The South African arms industry was supplied shells and technology to produce the advanced 155mm during the Angolan Wars, by Space Research Corporation (SRC) of Canada/USA.
This landed Gerald Bull in prison for illegal export.(The PBS Frontline episode on same, or less-so the “Doomsday Gun” has some pretty general information on the subject. See: http://www.pbs.org/wgbh/pages/frontline/programs/transcripts/911.html
They got technology to produce Bull’s more up-to-date gun too (and produced two types: one a 155mm, the other a 210mm). It wasn’t necessary to have to use Bull’s 155mm base-bleed shells in his GC-45 as they could also be used to great effect in existing 155mms. It was called the G5 in South Africa (or GC-45, GN-H-45) it was a mobile artillery weapon with better ballistics and hence longer range – most importantly better accuracy than the conventional 155mm guns up to that time – early to mid-80s. The 210mm was self-propelled. It is true that Iraq may have gotten 155mms from SA, but they may have more likely gotten the shells only (still better in the “older” guns) – but what good were they to the Iraqis in the final math of the first Gulf War?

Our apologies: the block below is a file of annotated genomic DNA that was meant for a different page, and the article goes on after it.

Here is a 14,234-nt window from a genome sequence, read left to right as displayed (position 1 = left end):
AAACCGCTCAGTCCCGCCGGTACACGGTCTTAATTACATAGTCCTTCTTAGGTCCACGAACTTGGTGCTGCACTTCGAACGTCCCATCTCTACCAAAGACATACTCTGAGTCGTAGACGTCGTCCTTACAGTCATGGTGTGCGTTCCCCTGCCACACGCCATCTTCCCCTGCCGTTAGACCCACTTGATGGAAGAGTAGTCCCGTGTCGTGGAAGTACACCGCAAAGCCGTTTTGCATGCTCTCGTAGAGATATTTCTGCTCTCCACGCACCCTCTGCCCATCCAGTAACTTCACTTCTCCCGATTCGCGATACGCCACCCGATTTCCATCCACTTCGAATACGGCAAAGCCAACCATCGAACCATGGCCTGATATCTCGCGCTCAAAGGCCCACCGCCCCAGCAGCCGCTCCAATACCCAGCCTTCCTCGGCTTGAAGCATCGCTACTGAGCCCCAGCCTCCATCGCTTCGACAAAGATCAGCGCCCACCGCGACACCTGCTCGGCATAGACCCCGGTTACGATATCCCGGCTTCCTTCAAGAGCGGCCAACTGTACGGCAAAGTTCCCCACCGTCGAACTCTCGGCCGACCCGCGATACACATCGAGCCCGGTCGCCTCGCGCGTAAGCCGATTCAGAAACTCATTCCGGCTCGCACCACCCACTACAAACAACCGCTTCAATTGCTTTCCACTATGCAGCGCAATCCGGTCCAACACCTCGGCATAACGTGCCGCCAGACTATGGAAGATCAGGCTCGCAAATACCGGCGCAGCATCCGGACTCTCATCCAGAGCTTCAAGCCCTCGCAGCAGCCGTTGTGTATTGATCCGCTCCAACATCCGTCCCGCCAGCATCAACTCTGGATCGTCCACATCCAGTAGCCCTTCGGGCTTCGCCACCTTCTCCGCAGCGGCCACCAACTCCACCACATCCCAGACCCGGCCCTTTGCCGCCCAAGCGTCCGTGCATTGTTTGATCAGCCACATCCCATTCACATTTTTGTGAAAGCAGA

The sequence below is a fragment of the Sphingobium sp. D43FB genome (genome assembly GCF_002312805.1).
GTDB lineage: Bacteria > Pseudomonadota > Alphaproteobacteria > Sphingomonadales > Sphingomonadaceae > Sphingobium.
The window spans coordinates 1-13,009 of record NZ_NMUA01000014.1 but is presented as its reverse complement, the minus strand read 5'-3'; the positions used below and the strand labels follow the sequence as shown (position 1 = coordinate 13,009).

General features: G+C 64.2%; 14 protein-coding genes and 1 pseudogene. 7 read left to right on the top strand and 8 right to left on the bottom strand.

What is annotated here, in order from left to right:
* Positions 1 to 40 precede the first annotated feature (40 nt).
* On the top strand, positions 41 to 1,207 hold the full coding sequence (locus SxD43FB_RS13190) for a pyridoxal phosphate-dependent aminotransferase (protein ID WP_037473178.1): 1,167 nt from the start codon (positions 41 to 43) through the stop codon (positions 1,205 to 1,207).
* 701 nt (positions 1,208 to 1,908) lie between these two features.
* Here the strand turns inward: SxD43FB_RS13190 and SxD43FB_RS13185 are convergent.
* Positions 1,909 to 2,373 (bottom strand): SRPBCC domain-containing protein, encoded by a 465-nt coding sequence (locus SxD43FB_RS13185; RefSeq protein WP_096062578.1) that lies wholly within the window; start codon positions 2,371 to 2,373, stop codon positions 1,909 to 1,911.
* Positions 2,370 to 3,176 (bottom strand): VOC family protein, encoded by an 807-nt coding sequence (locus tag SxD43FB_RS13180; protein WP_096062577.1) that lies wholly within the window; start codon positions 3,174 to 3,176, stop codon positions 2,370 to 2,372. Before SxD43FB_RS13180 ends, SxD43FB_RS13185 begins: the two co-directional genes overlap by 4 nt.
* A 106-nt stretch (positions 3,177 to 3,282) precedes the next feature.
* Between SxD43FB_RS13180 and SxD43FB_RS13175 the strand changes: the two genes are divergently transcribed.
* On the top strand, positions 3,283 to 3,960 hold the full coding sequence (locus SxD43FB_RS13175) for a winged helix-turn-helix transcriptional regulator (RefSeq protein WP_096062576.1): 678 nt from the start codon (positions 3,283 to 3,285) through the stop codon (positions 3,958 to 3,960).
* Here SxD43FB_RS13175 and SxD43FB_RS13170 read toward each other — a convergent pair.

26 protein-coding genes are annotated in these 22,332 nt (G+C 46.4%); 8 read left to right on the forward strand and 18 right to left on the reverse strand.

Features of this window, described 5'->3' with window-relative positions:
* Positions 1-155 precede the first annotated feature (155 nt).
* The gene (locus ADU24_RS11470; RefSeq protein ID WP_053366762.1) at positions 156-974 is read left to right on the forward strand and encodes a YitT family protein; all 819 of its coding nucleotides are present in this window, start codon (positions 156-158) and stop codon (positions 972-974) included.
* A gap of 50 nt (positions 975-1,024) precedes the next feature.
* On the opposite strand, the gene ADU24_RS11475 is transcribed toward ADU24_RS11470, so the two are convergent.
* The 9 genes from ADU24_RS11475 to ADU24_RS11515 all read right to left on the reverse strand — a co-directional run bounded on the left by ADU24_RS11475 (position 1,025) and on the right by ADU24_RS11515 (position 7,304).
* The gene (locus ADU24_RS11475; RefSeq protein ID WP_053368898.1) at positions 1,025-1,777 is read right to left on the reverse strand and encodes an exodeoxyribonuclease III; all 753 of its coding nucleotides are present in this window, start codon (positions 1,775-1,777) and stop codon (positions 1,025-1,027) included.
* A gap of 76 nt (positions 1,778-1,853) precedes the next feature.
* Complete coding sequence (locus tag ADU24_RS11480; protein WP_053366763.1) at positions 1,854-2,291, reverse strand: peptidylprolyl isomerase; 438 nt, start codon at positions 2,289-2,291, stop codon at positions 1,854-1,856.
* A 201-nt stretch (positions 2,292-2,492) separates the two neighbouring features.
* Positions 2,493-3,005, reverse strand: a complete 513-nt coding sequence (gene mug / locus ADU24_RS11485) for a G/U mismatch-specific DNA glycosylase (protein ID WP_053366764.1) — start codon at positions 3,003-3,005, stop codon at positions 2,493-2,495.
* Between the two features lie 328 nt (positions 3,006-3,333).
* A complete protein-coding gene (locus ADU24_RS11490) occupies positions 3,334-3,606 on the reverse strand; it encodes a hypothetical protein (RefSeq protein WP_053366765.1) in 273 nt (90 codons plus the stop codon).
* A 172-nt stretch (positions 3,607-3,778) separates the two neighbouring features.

Gerald Bull designed this and other weapons and for a number of complicated reasons was assassinated in March, 1990 in Brussels.
The South African arms industry didn’t design it – this wasn’t suggested per se – just wanted to clarify where the design really came from. – Fitz
JWR adds: This whole sordid saga is a fascinating bit of recent history. “Base bleed” technology is fascinating. Most rifle shooters know that boat tail bullets have less drag, because with less rear surface area, there is less suction. Artillery shells suffer from the same drag, but on a grand scale. Gerald Bull’s solution: a small, slow-burning, rocket-like charge that counteracts the suction, and hence greatly increases the range of artillery shells. A brilliant concept.
Coincidentally, this story is also a tie-in to another recent SurvivalBlog topic: border straddling. The SRC Corporation’s headquarters were on an 8,000 acre parcel that straddled the U.S. Canadian border. I’m sure that made “import-export” issues a breeze. 😉